Typical of Roman Republican portraiture is a striving to render the person’s features with a map-maker’s faithfulness to the features. This maintained the air of simplicity stoutly espoused by even the wealthiest citizens. This is evident in this late Republican bust of a middle aged man. His thinning hair, sagging jowls and wrinkled neck would have appalled Greek artists. However, the Roman artist has managed to instill a sense of dignity to the sitter. Despite the emphasis on extreme realism, however, there is a psychological reserve that clearly puts this genre outside of any Greek influences, particularly works from the Hellenistic period.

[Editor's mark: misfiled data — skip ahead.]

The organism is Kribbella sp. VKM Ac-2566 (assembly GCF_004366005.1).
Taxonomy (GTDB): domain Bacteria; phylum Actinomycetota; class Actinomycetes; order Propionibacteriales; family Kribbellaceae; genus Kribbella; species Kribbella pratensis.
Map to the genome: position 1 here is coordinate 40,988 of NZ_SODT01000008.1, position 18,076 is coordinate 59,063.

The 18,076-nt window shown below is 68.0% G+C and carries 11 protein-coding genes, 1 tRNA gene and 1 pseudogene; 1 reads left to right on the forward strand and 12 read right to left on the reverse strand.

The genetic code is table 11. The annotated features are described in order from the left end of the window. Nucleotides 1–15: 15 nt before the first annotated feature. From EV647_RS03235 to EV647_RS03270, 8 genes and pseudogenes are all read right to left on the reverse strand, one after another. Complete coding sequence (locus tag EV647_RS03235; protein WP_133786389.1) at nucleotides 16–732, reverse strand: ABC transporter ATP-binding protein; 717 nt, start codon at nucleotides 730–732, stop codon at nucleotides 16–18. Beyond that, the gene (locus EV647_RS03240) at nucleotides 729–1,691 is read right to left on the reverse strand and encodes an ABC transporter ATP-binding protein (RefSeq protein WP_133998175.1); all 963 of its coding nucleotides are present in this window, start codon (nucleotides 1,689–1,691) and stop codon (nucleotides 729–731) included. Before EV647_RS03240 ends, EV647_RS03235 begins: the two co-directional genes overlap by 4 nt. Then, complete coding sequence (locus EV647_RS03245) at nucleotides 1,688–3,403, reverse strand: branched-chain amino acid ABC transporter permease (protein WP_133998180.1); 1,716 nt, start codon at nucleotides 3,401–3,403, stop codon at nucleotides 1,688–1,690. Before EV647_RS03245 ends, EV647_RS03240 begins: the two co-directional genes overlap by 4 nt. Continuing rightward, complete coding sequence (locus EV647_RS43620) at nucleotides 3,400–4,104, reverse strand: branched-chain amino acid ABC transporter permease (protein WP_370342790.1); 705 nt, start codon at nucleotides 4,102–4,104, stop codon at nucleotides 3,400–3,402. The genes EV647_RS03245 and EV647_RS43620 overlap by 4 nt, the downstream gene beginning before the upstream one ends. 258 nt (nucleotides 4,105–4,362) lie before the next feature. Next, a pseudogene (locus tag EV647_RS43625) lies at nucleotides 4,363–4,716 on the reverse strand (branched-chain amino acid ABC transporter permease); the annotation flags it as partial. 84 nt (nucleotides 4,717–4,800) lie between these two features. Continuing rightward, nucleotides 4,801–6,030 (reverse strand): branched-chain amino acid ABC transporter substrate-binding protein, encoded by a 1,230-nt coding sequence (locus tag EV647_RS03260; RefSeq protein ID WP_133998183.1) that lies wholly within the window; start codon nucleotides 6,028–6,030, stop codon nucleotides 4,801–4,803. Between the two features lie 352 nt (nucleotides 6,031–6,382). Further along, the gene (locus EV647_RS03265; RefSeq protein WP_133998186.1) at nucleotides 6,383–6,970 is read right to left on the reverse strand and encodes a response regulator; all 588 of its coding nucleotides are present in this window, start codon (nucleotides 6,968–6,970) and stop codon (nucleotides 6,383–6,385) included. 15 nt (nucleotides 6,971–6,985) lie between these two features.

Roman art in the Louvre museum in Paris.

Monday, June 1, 2009

What Is Realism?

American art has always been characterized by a strong reverence for realism, from the early colonial portraits by artists such as John Singleton Copley, through the Hudson River School, and into the 20th century with Photo Realism. It is always interesting to compare the various types of “realism” that one finds when studying art through the ages. For instance, extremely detailed realism of the physical world was a hallmark of Flemish painting during the Renaissance (c1440–1600). Obviously in the several centuries that elapsed between the van Eyck painting and the Tanner work, artists’ training and focus changed, even though overall a riveting realism was the intent of both of these artists.